It was a single Facebook post by Design Ability that caught our eye. Immediately, The Watercraft Journal was in contact with Take Point Now’s own Team Leader, PK Ewing, who walked us through the development of this amazing prototype:
“Since I started Take Point Now, one of my goals was to create opportunities for my fellow veterans to experience the relief and exhilaration that I felt while on jet skis. I looked for adaptive controls for jet skis but did not find any. So I resolved to get one built as a way to bring a a severely Wounded Warrior onto my team and get him or her riding with us to show how veterans are unstoppable when we are teamed up.
“I contacted Bill Stuck of Design Ability Inc. Bill is a highly skilled engineer and has been building adaptive controls for golf carts, ATVs and side by sides for sometime and he was intrigued by the engineering challenge my project presented. I contracted him to build me a prototype jet ski that someone with only one arm could use.
“This prototype is based on a Kawasaki STX-15F personal watercraft. Instead of a traditional handlebar setup, we had the handlebars replaced by a single control yoke. One the end of the control yoke is a joystick. All control functions are incorporated into the single joystick. Throttle, start/stop, forward/reverse are all relocated so that they can be controlled by one hand. The yoke is ambidextrous and can be controlled by a left or right hand equipped rider.
“The second prototype (not yet built) is oriented to the rider with a disability to the lower body. Riding and controlling a jet ski requires use of the lower body to provide leverage against the seat and gunnels. Basically you use a lot of body english. A paralyzed rider or a rider with a very high leg amputation (close to the hip) would not be able to exert that leverage and would have difficulty riding and controlling the machine.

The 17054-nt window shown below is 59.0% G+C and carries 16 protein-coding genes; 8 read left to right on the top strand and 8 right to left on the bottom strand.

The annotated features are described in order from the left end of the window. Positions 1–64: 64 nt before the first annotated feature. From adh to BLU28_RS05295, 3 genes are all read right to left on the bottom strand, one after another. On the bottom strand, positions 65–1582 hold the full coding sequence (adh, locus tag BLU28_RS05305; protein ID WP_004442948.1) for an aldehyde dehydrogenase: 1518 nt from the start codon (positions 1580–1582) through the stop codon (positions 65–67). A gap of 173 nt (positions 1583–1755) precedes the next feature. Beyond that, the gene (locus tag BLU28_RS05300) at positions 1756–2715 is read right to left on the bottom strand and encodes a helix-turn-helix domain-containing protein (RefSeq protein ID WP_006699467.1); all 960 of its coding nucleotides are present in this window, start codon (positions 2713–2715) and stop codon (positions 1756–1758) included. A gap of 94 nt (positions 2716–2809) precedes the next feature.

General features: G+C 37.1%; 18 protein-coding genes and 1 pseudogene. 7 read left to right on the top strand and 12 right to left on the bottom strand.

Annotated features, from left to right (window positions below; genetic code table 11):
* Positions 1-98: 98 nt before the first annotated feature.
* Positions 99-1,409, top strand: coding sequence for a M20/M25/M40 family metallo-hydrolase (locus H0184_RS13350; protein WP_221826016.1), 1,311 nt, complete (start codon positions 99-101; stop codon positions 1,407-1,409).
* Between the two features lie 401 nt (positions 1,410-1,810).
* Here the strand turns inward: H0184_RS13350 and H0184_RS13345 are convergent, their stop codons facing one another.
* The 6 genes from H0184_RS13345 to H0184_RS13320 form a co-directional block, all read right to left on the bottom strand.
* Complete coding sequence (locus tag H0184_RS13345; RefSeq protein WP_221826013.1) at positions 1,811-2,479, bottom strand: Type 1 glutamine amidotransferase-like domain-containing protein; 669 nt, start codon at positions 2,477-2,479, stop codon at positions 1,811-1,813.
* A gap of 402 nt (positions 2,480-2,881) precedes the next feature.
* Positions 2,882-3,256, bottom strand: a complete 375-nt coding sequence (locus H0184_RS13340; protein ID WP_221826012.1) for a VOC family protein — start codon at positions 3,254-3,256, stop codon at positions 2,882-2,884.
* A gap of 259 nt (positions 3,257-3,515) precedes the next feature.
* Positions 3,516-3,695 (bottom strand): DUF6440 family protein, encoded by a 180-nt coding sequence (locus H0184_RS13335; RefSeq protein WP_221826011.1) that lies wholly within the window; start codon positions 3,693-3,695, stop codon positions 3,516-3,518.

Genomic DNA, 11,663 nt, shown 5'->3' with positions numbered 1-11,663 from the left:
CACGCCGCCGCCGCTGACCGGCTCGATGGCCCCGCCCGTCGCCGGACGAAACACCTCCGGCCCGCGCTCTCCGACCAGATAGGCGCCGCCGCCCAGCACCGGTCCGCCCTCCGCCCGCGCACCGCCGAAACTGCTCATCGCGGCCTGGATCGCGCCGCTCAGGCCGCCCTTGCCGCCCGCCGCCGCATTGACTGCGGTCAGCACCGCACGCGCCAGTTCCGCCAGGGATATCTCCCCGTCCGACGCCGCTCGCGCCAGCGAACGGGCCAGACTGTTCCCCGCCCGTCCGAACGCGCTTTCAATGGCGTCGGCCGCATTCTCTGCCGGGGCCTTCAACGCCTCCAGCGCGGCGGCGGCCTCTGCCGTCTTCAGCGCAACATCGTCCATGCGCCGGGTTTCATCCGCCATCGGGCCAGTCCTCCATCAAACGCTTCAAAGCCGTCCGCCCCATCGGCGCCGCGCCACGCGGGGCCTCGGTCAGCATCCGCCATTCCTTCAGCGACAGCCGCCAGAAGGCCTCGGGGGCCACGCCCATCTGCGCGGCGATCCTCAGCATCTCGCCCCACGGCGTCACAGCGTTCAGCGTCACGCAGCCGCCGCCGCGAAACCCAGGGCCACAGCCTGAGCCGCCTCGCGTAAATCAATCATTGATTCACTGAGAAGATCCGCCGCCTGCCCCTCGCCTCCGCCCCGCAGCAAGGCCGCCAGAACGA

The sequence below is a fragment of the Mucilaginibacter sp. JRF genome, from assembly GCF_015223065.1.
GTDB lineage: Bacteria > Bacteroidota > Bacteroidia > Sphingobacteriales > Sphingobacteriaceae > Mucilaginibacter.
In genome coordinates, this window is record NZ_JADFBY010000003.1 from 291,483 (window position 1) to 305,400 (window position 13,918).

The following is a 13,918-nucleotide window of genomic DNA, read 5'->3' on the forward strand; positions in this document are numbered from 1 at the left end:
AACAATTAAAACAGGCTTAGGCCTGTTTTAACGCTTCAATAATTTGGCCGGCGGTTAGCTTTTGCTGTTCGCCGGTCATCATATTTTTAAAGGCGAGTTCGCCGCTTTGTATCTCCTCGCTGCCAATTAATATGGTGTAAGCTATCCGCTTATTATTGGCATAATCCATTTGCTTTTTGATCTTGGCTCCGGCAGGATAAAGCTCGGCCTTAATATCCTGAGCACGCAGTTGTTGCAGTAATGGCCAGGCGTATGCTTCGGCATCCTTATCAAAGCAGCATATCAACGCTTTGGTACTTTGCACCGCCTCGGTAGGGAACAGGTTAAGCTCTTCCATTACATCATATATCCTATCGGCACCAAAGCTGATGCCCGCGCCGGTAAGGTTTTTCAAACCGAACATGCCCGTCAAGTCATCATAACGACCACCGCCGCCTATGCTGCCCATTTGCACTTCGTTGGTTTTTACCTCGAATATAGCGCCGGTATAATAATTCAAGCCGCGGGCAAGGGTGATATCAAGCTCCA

“We’re going to build a prototype saddle type seat that will hold a rider in place but allow the rider to dismount easily in case of the machine overturning. The saddle will be adjustable for comfort and size and allow the rider to exert leverage on the ski to aid in riding.
“My plan is to offer these as a template and inspiration for others to follow and improve upon. I’m going to partner with a non-profit that would serve as the mechanism to get more of these built. Bill has some proprietary work invested in this machine so we’ll work through Design Ability Inc. for details on its construction.
“Basically, Take Point Now will have a partner non-profit who will partner with marinas around the country to build these modifications & tweak them for each rider since everyone’s injury is different. Marinas have craftsmen and machine shops and can build adaptive controls based off of the general templates we’re building. Whatever costs the marinas incur would be written off through Take Point Now’s non-profit partner.
“However, and let me be clear on this: Take Point Now is not a non-profit. And we have not put this plan into action yet. We have a lot of legal research and wrangling to do before that happens. But the long term goal is for everyone who wants to get on a PWC (veteran or non-veteran) to be able to get on a PWC.”
Any non-profits who are interested in supporting Take Point Now’s long range goals should contact PK Ewing directly at (202) 739-1992.